Infant formula was developed to be a substitute when a mother was unable to breast feed.

Infant formula was developed to be a substitute when a mother was unable to breast feed. Photo: Kylie Pickett

Advocates of ''breast is best'' will hear nothing but support from Australia's infant formula association. The industry knows how vital good infant nutrition is and has spent many years studying the unsurpassed benefits of breast milk.

That is why the Infant Nutrition Council supports the International Baby Food Action Network in its calls for greater protection, promotion and support for breastfeeding, made in a report released last week. And it's also why the council is a strong advocate for, and an active member on, independent government-monitored compliance panels that ensure the ethical marketing of baby formula in Australia and New Zealand is in accordance with World Health Organisation guidelines.

Ensuring that the parents of formula-fed babies receive accurate and appropriate information while still protecting the critical role of breastfeeding is an important task for infant formula companies, health-care professionals, and government. Of course, infant formula companies need to conduct their businesses on a profitable basis. But, more importantly, they are in the business of promoting the health and safety of infants.

Infant formula itself was developed in the 1850s to be a breast milk substitute to reduce infant mortality and morbidity only when an infant is not able to receive breast milk.

Council members are staunch advocates of the public health goals for the protection and promotion of breastfeeding as first choice and, when necessary, infant formula as the only suitable alternative.

The 30 members of the Infant Nutrition Council, which represents more than 95 per cent of the infant formula industry in Australia and New Zealand by volume, abide by a strict code of conduct that sets firm expectations for their support of these public health goals. Members all deliver a clear message on their websites that promote breast milk as the best milk for babies. The code of conduct also sets out expectations for the responsible marketing of infant formula by following local interpretations of the World Health Organisation's International Code of Marketing of Breast-milk Substitutes as well as expectations for members about food regulations and standards, food safety issues and company representatives' conduct and activities.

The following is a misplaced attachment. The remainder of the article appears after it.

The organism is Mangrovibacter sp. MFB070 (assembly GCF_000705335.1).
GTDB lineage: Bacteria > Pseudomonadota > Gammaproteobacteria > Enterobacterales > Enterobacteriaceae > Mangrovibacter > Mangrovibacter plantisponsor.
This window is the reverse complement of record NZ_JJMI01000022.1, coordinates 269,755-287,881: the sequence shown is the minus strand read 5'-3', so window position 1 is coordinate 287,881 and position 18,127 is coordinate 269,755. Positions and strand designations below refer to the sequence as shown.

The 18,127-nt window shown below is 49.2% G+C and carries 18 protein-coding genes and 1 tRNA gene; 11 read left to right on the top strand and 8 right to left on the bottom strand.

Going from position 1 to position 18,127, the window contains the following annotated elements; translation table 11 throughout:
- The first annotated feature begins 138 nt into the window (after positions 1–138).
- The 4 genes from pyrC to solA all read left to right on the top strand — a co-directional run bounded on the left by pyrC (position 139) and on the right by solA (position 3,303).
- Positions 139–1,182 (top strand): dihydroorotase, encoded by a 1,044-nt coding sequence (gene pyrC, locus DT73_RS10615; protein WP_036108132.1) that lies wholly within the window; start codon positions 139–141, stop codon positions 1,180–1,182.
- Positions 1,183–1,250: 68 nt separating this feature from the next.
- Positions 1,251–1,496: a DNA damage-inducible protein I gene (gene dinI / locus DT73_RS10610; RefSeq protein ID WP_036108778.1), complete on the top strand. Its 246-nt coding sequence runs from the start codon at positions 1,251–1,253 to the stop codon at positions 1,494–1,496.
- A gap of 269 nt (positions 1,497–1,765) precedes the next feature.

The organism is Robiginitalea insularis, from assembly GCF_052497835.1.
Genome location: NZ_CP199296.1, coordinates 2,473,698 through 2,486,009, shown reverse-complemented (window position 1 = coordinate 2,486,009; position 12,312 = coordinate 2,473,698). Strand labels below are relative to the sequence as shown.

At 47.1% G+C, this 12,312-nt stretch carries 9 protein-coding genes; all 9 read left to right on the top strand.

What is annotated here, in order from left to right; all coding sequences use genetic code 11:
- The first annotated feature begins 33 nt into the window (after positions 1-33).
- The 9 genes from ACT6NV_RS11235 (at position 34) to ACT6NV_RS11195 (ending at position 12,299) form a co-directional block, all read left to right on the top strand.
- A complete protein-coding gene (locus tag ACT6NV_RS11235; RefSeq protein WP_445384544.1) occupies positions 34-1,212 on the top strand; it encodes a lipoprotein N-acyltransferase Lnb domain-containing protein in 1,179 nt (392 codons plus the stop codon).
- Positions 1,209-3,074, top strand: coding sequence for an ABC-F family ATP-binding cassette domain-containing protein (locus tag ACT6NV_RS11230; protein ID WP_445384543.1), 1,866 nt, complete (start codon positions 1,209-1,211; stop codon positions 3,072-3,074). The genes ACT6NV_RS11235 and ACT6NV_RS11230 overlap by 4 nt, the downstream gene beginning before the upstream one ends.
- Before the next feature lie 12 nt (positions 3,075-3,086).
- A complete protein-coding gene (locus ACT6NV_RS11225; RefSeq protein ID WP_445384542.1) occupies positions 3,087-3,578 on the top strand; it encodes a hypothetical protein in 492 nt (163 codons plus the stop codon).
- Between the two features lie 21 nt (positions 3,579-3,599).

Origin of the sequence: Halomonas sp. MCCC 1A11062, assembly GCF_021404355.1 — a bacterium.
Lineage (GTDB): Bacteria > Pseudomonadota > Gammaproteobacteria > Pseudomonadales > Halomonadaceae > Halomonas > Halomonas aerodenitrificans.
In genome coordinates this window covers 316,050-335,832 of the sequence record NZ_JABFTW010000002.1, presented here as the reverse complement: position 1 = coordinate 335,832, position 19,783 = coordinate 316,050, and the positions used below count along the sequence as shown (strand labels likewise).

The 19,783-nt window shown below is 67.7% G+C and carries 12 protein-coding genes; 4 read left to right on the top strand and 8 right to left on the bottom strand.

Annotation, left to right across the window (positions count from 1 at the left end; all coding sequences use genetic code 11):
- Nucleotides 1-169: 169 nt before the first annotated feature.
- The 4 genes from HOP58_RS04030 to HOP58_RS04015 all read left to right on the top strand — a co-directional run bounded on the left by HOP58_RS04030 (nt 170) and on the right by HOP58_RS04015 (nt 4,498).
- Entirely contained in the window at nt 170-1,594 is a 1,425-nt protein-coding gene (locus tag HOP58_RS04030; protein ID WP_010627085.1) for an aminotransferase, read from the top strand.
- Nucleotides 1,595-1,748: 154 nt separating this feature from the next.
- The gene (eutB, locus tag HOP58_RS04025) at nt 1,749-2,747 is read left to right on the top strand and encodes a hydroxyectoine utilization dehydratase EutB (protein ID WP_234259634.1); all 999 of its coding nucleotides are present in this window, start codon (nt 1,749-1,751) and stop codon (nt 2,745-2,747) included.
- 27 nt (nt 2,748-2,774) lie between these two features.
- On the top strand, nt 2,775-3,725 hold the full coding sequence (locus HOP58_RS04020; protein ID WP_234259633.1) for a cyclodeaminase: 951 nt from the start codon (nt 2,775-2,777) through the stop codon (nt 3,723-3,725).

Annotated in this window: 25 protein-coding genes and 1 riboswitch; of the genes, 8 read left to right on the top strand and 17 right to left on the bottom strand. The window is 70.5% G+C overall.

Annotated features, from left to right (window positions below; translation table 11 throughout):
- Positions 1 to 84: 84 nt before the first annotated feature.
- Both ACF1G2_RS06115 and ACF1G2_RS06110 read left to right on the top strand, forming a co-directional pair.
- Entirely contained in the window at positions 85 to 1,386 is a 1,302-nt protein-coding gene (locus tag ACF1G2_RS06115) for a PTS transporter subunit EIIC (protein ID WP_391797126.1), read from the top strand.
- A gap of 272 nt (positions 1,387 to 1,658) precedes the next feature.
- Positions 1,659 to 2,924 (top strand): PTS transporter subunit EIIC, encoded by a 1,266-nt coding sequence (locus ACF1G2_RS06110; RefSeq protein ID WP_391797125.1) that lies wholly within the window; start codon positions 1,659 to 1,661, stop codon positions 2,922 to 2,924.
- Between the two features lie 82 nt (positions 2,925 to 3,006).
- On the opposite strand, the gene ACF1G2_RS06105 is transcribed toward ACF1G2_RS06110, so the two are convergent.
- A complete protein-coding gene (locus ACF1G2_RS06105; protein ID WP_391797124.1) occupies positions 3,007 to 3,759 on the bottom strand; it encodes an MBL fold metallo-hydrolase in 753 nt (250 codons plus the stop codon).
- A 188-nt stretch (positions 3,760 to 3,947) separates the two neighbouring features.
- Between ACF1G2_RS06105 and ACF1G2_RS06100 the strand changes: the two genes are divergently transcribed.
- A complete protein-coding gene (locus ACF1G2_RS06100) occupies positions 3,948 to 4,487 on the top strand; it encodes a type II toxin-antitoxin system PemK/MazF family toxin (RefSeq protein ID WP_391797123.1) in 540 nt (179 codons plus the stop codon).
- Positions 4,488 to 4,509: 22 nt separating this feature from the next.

The infant formula marketplace is vigilantly monitored by industry itself and any breaches of the marketing code or any complaints received are swiftly reviewed and appropriate actions taken.

The council is aware that there are some less experienced or more opportunistic companies that do not abide by the same codes of behaviour, both here and overseas. When these companies are identified, the council approaches them to discuss their obligations.

But parents and the public can be assured that the vast majority of the industry in Australia and New Zealand behaves honourably. Furthermore, council members have not only made a commitment to this ethical behaviour in Australia and New Zealand but in all the countries we export to and market in. We agree the industry in Australia should be taking the lead and that is what we are doing.

Jan Carey is chief executive of the Infant Nutrition Council, the association for the infant formula industry in Australia and NZ. Its nearly 30 members include Abbott Nutrition, Aspen Nutritionals, Bayer, Fonterra, HJ Heinz, Nestle, Nutricia, Murray Goulburn and Tatura. www.infantnutritioncouncil.com